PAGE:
The breakneck pace of growth in Alberta has the province’s economy on track to exceed that of Quebec within as few as two years, becoming Canada’s second largest provincial economy.
That’s the conclusion of a trio of senior economists, including Statistics Canada’s chief of current analysis Philip Cross, who noted Thursday that Alberta’s double-digit growth in nominal output, or nominal GDP, is running at a rate four times faster than Quebec.
Last year, Alberta’s economy was $215 billion, while Quebec’s was $275 billion. Ontario’s was $538 billion.
“It’s closing fast on Quebec, frankly,” Cross said of Alberta’s economy.
“At current rates of growth it should take about three years and it’s conceivable in two. That’s what double-digit growth will do and growth is substantially accelerating this year.”
Cross calculated that at current rates Alberta’s economy will grow to $329 million in 2008, while Quebec’s would expand to just $309 billion.
In 2007, Alberta’s GDP would amount to $286 billion and Quebec’s $297 billion.
“Alberta is just off the scale this year. It continues to be China-like,” said Cross.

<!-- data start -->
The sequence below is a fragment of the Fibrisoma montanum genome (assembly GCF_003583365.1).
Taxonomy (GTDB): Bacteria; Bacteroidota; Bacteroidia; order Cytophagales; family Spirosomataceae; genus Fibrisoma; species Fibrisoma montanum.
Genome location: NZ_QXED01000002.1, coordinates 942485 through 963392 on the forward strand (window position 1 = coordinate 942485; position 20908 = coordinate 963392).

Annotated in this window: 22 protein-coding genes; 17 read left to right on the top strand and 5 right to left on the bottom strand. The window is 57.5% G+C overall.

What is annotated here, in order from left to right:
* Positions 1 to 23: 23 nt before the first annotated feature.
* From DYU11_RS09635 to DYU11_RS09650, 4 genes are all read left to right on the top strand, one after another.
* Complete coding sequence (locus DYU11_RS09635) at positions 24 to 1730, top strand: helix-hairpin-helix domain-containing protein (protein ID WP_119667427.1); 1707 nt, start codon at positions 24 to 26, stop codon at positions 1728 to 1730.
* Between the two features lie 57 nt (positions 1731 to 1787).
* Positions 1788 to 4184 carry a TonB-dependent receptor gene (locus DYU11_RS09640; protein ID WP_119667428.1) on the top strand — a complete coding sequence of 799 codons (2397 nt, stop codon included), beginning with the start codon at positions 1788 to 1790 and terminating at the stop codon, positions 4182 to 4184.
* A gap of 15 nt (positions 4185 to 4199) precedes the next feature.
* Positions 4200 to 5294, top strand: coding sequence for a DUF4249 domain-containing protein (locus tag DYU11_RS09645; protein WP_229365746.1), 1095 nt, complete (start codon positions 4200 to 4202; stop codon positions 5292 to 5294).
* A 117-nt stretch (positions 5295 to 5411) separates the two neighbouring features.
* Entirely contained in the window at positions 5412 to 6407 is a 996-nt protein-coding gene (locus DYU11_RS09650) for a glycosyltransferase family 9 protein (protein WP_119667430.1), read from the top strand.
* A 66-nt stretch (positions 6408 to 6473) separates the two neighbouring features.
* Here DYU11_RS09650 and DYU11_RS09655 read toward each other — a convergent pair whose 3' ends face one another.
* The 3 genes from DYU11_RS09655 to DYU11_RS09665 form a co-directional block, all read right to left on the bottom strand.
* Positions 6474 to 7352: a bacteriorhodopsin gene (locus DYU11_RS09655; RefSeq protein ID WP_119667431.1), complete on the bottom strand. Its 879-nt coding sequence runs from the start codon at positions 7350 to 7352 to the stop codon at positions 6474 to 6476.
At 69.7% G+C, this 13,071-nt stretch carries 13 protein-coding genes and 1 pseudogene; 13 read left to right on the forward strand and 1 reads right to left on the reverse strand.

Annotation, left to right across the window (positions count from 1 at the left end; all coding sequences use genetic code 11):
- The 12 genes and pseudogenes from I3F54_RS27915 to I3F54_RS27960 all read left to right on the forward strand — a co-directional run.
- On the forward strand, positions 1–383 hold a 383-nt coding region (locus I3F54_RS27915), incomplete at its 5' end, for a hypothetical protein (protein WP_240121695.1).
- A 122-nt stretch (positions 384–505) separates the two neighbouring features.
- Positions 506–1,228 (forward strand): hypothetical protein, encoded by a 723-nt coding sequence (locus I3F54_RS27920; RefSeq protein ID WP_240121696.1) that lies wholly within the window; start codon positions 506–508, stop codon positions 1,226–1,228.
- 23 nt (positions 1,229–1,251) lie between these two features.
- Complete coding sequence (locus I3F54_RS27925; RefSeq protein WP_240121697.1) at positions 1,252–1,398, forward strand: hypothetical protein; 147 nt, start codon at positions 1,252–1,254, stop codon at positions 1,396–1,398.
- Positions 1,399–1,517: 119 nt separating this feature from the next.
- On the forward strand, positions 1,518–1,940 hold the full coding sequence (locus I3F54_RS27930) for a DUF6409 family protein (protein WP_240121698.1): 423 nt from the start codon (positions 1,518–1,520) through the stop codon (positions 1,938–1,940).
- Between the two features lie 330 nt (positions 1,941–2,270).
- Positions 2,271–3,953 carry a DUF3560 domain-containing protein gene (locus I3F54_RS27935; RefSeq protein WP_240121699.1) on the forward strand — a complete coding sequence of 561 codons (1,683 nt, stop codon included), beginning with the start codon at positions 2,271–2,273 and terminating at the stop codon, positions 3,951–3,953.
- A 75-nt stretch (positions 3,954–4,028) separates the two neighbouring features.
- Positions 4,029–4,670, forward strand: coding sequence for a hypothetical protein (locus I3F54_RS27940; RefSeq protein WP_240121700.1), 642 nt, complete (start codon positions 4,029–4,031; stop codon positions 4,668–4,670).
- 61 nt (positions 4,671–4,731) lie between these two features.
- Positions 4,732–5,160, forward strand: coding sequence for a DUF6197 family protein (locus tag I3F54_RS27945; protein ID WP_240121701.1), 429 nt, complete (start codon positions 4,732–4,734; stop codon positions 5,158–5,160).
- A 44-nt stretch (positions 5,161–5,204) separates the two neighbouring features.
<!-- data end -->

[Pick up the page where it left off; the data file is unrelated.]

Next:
Other experts said the pace of growth in Alberta is creating significant challenges for monetary authorities and other policy-makers who are charged with trying to keep growth in Canada reasonable and even.
In contrast to Alberta, Ontario came close to satisfying the technical requirements of a recession earlier this year.
“It certainly would be a bit of milestone,” said Rick Egelton, senior vice-president and chief economist of the Bank of Montreal.
“It suggests that the Western economies, and Alberta in particular, are increasing in importance of the Canadian economy. There’s just no getting around that.
“It poses tremendous challenge for policy-makers because you have the Bank of Canada trying to find what’s the right monetary policy for this kind of bifurcated economy.”
Richard Corriveau, regional economist for Alberta for the Canada Mortgage and Housing Corp., said Thursday Alberta is expected to lead Canadian provinces in economic growth through 2008 and possibly in 2009.